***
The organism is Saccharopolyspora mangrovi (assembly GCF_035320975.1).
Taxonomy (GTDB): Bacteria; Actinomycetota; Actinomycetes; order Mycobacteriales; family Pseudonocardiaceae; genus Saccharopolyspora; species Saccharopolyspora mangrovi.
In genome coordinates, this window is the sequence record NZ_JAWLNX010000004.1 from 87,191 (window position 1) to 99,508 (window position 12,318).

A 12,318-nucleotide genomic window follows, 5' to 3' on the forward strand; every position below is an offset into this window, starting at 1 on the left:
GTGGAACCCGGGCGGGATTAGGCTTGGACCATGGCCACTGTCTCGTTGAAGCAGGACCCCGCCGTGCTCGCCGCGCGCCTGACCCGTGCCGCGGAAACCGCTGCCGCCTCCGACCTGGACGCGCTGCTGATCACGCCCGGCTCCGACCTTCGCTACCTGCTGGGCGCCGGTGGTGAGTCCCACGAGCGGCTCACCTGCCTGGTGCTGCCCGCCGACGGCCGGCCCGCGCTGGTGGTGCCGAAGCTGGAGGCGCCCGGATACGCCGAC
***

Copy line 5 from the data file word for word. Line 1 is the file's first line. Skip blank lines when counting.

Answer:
GTGGAACCCGGGCGGGATTAGGCTTGGACCATGGCCACTGTCTCGTTGAAGCAGGACCCCGCCGTGCTCGCCGCGCGCCTGACCCGTGCCGCGGAAACCGCTGCCGCCTCCGACCTGGACGCGCTGCTGATCACGCCCGGCTCCGACCTTCGCTACCTGCTGGGCGCCGGTGGTGAGTCCCACGAGCGGCTCACCTGCCTGGTGCTGCCCGCCGACGGCCGGCCCGCGCTGGTGGTGCCGAAGCTGGAGGCGCCCGGATACGCCGAC